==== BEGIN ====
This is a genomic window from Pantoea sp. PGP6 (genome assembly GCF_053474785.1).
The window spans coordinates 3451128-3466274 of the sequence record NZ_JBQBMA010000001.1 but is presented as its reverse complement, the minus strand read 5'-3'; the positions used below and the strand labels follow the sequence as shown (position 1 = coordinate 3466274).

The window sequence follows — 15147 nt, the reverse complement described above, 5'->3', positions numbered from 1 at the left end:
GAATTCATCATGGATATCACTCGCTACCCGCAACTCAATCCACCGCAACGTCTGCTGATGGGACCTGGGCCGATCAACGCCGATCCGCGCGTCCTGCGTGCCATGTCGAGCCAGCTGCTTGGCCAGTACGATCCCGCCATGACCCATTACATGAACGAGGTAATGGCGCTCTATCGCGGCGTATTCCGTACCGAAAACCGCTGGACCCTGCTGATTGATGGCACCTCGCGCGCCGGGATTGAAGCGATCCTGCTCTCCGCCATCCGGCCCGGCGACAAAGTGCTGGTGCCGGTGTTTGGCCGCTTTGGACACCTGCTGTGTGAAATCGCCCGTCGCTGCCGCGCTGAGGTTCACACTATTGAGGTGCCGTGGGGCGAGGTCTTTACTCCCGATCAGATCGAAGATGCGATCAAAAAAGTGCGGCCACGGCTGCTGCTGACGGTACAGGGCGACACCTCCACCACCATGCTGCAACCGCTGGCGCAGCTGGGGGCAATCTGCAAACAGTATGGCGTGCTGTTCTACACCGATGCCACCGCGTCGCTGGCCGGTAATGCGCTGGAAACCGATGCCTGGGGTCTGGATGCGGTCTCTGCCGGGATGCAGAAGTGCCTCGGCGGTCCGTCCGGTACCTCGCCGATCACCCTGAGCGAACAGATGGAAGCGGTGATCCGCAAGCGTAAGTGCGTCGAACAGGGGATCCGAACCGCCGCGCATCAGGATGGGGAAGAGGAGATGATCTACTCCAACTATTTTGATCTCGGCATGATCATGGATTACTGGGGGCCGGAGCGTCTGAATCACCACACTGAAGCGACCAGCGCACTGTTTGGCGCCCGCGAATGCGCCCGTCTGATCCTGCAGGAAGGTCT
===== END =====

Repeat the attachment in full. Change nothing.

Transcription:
This is a genomic window from Pantoea sp. PGP6 (genome assembly GCF_053474785.1).
The window spans coordinates 3451128-3466274 of the sequence record NZ_JBQBMA010000001.1 but is presented as its reverse complement, the minus strand read 5'-3'; the positions used below and the strand labels follow the sequence as shown (position 1 = coordinate 3466274).

The window sequence follows — 15147 nt, the reverse complement described above, 5'->3', positions numbered from 1 at the left end:
GAATTCATCATGGATATCACTCGCTACCCGCAACTCAATCCACCGCAACGTCTGCTGATGGGACCTGGGCCGATCAACGCCGATCCGCGCGTCCTGCGTGCCATGTCGAGCCAGCTGCTTGGCCAGTACGATCCCGCCATGACCCATTACATGAACGAGGTAATGGCGCTCTATCGCGGCGTATTCCGTACCGAAAACCGCTGGACCCTGCTGATTGATGGCACCTCGCGCGCCGGGATTGAAGCGATCCTGCTCTCCGCCATCCGGCCCGGCGACAAAGTGCTGGTGCCGGTGTTTGGCCGCTTTGGACACCTGCTGTGTGAAATCGCCCGTCGCTGCCGCGCTGAGGTTCACACTATTGAGGTGCCGTGGGGCGAGGTCTTTACTCCCGATCAGATCGAAGATGCGATCAAAAAAGTGCGGCCACGGCTGCTGCTGACGGTACAGGGCGACACCTCCACCACCATGCTGCAACCGCTGGCGCAGCTGGGGGCAATCTGCAAACAGTATGGCGTGCTGTTCTACACCGATGCCACCGCGTCGCTGGCCGGTAATGCGCTGGAAACCGATGCCTGGGGTCTGGATGCGGTCTCTGCCGGGATGCAGAAGTGCCTCGGCGGTCCGTCCGGTACCTCGCCGATCACCCTGAGCGAACAGATGGAAGCGGTGATCCGCAAGCGTAAGTGCGTCGAACAGGGGATCCGAACCGCCGCGCATCAGGATGGGGAAGAGGAGATGATCTACTCCAACTATTTTGATCTCGGCATGATCATGGATTACTGGGGGCCGGAGCGTCTGAATCACCACACTGAAGCGACCAGCGCACTGTTTGGCGCCCGCGAATGCGCCCGTCTGATCCTGCAGGAAGGTCT